Really, the key when using an approach wedge is to make sure that you are hitting it further than your sand wedge but shorter than your pitching wedge. You might run into some problems if your gap wedge is traveling as far as your pitching wedge! My best advice is to head out to a driving range that allows you to demo different clubs and compare a few gap wedges with your current golf set.
Choosing Your Gap Wedge Loft?
How do you determine what loft you need in your bag?
Here are some quick tips on how I chose my gap wedge loft:
- First, determine what degree loft your pitching wedge is. The easiest way to do this is just to google your iron specs and see what the loft is for your pitching wedge. (ex. type in google Taylormade Rocketballz irons specs)
- Next, add 4 degrees to the loft of your pitching wedge. This will give you a good idea of what degree gap wedge you need in your bag. For example, if your pitching wedge is 48 degrees, a 52-degree approach wedge might be best for your bag.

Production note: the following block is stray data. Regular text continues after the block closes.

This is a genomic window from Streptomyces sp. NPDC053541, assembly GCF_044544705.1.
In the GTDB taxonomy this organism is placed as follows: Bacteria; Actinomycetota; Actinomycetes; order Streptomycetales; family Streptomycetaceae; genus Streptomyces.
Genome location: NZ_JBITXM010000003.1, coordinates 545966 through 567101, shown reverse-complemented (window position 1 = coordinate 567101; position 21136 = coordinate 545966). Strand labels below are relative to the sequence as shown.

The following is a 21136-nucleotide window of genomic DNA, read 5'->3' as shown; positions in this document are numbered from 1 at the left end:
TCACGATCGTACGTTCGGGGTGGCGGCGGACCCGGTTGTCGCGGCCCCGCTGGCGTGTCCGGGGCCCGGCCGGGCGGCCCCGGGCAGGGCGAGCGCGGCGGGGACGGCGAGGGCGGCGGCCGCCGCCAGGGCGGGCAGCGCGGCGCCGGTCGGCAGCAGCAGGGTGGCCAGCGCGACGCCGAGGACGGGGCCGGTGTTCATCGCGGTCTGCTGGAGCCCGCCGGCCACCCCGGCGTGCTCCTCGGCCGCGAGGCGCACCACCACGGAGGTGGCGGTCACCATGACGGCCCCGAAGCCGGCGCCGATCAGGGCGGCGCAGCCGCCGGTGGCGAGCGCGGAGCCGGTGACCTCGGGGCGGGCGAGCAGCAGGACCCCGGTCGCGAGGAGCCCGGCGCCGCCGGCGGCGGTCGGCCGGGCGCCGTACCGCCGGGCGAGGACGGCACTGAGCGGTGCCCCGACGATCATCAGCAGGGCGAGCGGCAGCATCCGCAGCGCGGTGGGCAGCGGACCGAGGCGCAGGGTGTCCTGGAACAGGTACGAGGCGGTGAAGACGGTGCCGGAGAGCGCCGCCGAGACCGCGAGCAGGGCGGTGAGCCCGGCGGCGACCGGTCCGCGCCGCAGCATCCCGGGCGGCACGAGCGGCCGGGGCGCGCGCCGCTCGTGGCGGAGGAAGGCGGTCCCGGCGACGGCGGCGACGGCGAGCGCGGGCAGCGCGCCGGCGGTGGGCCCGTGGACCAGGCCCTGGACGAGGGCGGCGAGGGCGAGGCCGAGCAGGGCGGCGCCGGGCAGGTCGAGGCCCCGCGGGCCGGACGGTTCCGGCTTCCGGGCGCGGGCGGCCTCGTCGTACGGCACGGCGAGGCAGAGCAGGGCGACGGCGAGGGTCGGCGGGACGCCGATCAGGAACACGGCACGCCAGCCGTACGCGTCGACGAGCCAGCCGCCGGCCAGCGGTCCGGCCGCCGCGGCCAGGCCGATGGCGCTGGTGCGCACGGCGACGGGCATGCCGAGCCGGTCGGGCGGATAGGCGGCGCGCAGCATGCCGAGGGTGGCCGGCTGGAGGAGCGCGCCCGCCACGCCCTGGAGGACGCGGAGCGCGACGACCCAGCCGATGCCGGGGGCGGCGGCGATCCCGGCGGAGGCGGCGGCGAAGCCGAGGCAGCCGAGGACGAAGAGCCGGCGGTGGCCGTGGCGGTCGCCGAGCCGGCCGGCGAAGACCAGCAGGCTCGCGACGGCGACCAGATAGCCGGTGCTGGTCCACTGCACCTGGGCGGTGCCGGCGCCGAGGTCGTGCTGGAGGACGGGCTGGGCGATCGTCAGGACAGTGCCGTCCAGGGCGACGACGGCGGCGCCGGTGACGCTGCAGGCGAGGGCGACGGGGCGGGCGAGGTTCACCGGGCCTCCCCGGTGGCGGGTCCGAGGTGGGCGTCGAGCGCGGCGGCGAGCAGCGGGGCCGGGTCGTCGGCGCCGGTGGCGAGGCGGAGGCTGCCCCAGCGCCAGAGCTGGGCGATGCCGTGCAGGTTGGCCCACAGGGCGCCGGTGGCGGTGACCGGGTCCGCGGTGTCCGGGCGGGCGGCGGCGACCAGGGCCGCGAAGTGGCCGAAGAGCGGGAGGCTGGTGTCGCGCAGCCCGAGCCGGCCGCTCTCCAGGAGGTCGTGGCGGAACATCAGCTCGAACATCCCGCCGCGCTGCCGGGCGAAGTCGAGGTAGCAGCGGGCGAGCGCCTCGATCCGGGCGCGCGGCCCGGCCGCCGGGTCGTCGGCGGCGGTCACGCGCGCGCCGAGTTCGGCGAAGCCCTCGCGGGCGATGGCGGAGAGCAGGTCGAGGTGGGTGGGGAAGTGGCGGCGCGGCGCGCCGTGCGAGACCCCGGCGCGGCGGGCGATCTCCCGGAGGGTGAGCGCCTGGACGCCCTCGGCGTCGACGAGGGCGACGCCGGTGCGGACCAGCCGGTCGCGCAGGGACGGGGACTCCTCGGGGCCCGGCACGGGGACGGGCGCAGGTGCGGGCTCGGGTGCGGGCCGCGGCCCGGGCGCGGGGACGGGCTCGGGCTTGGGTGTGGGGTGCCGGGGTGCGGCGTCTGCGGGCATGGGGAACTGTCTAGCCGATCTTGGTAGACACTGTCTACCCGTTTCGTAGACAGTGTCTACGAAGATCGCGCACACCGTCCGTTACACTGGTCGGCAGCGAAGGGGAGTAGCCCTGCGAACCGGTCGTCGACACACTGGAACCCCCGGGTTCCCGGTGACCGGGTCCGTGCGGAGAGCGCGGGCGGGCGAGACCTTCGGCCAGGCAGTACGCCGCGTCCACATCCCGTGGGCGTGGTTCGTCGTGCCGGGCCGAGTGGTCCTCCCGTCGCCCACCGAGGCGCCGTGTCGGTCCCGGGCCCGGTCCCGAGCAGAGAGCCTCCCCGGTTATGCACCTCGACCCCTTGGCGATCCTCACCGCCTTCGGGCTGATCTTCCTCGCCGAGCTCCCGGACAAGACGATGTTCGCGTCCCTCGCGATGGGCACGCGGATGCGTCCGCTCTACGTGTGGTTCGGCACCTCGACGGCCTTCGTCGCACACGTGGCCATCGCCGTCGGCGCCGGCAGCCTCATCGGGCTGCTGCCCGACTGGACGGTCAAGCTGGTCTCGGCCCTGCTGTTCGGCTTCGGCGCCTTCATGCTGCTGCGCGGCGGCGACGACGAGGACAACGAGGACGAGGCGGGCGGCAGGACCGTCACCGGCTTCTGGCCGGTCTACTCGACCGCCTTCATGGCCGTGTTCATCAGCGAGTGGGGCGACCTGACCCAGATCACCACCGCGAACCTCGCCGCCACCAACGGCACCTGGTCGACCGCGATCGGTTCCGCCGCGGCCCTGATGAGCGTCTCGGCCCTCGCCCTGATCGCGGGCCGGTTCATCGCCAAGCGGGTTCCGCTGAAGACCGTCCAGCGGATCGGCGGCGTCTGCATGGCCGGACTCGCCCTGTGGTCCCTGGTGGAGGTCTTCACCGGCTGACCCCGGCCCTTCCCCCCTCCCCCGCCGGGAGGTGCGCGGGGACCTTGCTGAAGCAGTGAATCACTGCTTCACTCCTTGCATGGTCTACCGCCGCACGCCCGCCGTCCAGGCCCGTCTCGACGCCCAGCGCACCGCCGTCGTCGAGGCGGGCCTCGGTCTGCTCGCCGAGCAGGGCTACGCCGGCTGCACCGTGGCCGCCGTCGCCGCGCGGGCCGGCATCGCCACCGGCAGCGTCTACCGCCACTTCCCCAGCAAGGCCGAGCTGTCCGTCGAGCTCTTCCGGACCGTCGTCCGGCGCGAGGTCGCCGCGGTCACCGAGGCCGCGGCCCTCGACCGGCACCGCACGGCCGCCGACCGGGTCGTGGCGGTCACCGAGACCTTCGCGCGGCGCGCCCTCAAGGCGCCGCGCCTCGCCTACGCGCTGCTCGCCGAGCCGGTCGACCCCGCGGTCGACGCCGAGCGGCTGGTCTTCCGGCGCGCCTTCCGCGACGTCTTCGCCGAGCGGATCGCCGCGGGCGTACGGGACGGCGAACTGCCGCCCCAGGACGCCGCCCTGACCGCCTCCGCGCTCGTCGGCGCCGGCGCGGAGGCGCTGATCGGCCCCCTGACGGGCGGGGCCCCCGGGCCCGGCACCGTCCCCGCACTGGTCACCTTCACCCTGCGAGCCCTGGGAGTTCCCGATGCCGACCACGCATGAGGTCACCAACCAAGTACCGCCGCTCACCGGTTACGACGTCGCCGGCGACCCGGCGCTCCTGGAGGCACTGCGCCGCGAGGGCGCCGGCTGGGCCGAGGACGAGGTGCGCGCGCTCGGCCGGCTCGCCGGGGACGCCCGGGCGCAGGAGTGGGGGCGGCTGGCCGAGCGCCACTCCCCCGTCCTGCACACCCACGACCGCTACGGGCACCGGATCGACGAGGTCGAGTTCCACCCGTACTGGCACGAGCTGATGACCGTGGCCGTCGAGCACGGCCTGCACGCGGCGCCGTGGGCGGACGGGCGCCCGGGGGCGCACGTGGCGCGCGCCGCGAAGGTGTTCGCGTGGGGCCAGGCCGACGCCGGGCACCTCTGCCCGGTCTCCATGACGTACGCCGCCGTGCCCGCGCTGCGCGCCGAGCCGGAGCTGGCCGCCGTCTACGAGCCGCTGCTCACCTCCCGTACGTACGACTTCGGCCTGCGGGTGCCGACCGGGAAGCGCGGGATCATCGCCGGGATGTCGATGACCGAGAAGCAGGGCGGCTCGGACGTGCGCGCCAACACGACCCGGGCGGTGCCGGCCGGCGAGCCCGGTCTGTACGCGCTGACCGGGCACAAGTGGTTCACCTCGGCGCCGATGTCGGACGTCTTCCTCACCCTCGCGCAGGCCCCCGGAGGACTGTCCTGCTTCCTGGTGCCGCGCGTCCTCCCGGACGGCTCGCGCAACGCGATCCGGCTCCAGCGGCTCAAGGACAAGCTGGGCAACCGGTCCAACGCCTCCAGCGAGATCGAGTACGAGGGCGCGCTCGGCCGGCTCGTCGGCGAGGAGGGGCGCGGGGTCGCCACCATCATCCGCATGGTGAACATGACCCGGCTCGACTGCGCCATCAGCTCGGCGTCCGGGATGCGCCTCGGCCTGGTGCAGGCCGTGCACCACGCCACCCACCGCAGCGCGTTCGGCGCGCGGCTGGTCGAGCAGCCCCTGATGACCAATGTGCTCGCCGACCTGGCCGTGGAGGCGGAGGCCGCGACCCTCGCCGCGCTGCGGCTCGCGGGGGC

From here, your wedge set usually keeps increasing in increments of 4 degrees. So if you determined that you need a 52-degree gap wedge, you would then use a 56 – degree sand wedge and a 60- degree lob wedge.
Difference Between a Pitching Wedge and A Gap Wedge/ Approach Wedge?
A pitching wedge is between 44-49 degrees of loft depending on what type of iron set or wedge company you are using. They are usually labeled with a big P or sometimes W on the clubhead.
It is very common for a pitching wedge to be included in a standard iron set. An approach wedge is not usually included in a standard iron set but can be depending on the brand you are using. Many player improvement sets are now including an approach wedge to close out distance gaps for beginning golfers. A standard iron set consists of:
- 3 iron- Pitching wedge
- 4 iron – Pitching wedge
- 5- iron – Pitching wedge
As mentioned above, you can expect to hit a gap wedge about 10-15 yards shorter than a pitching wedge. After trying many different combinations, I have found it best to use a gap wedge that is 4 degrees weaker than the loft of your pitching wedge. For example, if you look up the club specs of your irons online and find that your pitching wedge is 46 degrees of loft, it will help to use a gap wedge that has 50 degrees of loft.